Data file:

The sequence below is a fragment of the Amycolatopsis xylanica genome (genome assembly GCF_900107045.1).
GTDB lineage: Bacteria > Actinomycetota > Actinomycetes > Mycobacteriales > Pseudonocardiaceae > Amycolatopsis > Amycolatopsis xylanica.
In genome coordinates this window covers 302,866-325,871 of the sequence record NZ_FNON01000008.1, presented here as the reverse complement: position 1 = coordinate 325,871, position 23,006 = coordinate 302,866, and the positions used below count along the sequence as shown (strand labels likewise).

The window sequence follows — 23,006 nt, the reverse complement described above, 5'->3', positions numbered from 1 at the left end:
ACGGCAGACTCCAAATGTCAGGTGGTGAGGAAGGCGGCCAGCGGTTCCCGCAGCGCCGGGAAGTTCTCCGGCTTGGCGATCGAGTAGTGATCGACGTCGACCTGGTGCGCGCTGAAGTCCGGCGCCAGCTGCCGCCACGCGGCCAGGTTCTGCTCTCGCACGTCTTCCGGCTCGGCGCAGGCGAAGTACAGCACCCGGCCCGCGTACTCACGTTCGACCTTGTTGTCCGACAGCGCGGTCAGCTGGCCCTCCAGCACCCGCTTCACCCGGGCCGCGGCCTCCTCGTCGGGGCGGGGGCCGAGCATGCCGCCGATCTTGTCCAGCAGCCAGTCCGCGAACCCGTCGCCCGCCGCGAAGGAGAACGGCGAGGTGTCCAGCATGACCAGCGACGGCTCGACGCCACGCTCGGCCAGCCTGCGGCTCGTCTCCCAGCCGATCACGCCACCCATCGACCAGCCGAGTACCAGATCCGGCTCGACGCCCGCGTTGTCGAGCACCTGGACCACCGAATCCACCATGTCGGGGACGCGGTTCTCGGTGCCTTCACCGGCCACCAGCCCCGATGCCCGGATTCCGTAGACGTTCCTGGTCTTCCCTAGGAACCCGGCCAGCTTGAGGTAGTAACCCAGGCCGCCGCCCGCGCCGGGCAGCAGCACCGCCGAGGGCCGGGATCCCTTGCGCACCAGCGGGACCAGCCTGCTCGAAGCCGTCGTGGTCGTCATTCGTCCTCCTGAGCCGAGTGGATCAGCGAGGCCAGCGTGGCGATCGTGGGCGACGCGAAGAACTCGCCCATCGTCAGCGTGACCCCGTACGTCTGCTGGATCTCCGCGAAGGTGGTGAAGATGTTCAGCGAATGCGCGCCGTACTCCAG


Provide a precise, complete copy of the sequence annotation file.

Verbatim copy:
The sequence below is a fragment of the Amycolatopsis xylanica genome (genome assembly GCF_900107045.1).
GTDB lineage: Bacteria > Actinomycetota > Actinomycetes > Mycobacteriales > Pseudonocardiaceae > Amycolatopsis > Amycolatopsis xylanica.
In genome coordinates this window covers 302,866-325,871 of the sequence record NZ_FNON01000008.1, presented here as the reverse complement: position 1 = coordinate 325,871, position 23,006 = coordinate 302,866, and the positions used below count along the sequence as shown (strand labels likewise).

The window sequence follows — 23,006 nt, the reverse complement described above, 5'->3', positions numbered from 1 at the left end:
ACGGCAGACTCCAAATGTCAGGTGGTGAGGAAGGCGGCCAGCGGTTCCCGCAGCGCCGGGAAGTTCTCCGGCTTGGCGATCGAGTAGTGATCGACGTCGACCTGGTGCGCGCTGAAGTCCGGCGCCAGCTGCCGCCACGCGGCCAGGTTCTGCTCTCGCACGTCTTCCGGCTCGGCGCAGGCGAAGTACAGCACCCGGCCCGCGTACTCACGTTCGACCTTGTTGTCCGACAGCGCGGTCAGCTGGCCCTCCAGCACCCGCTTCACCCGGGCCGCGGCCTCCTCGTCGGGGCGGGGGCCGAGCATGCCGCCGATCTTGTCCAGCAGCCAGTCCGCGAACCCGTCGCCCGCCGCGAAGGAGAACGGCGAGGTGTCCAGCATGACCAGCGACGGCTCGACGCCACGCTCGGCCAGCCTGCGGCTCGTCTCCCAGCCGATCACGCCACCCATCGACCAGCCGAGTACCAGATCCGGCTCGACGCCCGCGTTGTCGAGCACCTGGACCACCGAATCCACCATGTCGGGGACGCGGTTCTCGGTGCCTTCACCGGCCACCAGCCCCGATGCCCGGATTCCGTAGACGTTCCTGGTCTTCCCTAGGAACCCGGCCAGCTTGAGGTAGTAACCCAGGCCGCCGCCCGCGCCGGGCAGCAGCACCGCCGAGGGCCGGGATCCCTTGCGCACCAGCGGGACCAGCCTGCTCGAAGCCGTCGTGGTCGTCATTCGTCCTCCTGAGCCGAGTGGATCAGCGAGGCCAGCGTGGCGATCGTGGGCGACGCGAAGAACTCGCCCATCGTCAGCGTGACCCCGTACGTCTGCTGGATCTCCGCGAAGGTGGTGAAGATGTTCAGCGAATGCGCGCCGTACTCCAG